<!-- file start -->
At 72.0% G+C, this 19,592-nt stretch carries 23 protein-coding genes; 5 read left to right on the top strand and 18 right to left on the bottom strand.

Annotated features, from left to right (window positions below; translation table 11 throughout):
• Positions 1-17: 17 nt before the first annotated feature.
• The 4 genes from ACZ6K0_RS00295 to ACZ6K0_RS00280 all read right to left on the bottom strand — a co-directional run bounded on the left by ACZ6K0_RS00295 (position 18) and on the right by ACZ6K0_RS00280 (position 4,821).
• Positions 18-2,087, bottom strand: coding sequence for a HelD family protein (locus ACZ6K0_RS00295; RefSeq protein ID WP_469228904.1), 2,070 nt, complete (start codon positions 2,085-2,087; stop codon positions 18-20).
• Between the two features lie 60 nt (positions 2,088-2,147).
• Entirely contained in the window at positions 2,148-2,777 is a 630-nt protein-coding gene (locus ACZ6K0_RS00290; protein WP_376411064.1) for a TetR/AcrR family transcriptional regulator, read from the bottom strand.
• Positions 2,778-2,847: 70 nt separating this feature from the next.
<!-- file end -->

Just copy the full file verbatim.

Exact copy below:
At 72.0% G+C, this 19,592-nt stretch carries 23 protein-coding genes; 5 read left to right on the top strand and 18 right to left on the bottom strand.

Annotated features, from left to right (window positions below; translation table 11 throughout):
• Positions 1-17: 17 nt before the first annotated feature.
• The 4 genes from ACZ6K0_RS00295 to ACZ6K0_RS00280 all read right to left on the bottom strand — a co-directional run bounded on the left by ACZ6K0_RS00295 (position 18) and on the right by ACZ6K0_RS00280 (position 4,821).
• Positions 18-2,087, bottom strand: coding sequence for a HelD family protein (locus ACZ6K0_RS00295; RefSeq protein ID WP_469228904.1), 2,070 nt, complete (start codon positions 2,085-2,087; stop codon positions 18-20).
• Between the two features lie 60 nt (positions 2,088-2,147).
• Entirely contained in the window at positions 2,148-2,777 is a 630-nt protein-coding gene (locus ACZ6K0_RS00290; protein WP_376411064.1) for a TetR/AcrR family transcriptional regulator, read from the bottom strand.
• Positions 2,778-2,847: 70 nt separating this feature from the next.